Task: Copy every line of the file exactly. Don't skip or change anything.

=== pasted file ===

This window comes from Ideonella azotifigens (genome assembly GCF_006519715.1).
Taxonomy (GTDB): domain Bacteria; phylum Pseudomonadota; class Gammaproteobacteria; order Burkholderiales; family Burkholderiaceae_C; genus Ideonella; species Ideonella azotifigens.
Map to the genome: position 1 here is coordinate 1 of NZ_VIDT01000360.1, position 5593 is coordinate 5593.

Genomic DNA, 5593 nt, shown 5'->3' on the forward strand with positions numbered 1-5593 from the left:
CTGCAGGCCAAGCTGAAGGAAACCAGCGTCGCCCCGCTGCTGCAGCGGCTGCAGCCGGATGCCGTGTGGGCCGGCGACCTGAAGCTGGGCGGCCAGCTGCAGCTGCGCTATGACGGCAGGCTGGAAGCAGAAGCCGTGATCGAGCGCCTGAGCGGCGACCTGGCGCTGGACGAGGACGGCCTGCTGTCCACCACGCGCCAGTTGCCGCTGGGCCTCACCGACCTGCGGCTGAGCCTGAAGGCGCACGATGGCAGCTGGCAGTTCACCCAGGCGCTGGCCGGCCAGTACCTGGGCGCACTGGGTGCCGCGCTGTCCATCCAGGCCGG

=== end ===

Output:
This window comes from Ideonella azotifigens (genome assembly GCF_006519715.1).
Taxonomy (GTDB): domain Bacteria; phylum Pseudomonadota; class Gammaproteobacteria; order Burkholderiales; family Burkholderiaceae_C; genus Ideonella; species Ideonella azotifigens.
Map to the genome: position 1 here is coordinate 1 of NZ_VIDT01000360.1, position 5593 is coordinate 5593.

Genomic DNA, 5593 nt, shown 5'->3' on the forward strand with positions numbered 1-5593 from the left:
CTGCAGGCCAAGCTGAAGGAAACCAGCGTCGCCCCGCTGCTGCAGCGGCTGCAGCCGGATGCCGTGTGGGCCGGCGACCTGAAGCTGGGCGGCCAGCTGCAGCTGCGCTATGACGGCAGGCTGGAAGCAGAAGCCGTGATCGAGCGCCTGAGCGGCGACCTGGCGCTGGACGAGGACGGCCTGCTGTCCACCACGCGCCAGTTGCCGCTGGGCCTCACCGACCTGCGGCTGAGCCTGAAGGCGCACGATGGCAGCTGGCAGTTCACCCAGGCGCTGGCCGGCCAGTACCTGGGCGCACTGGGTGCCGCGCTGTCCATCCAGGCCGG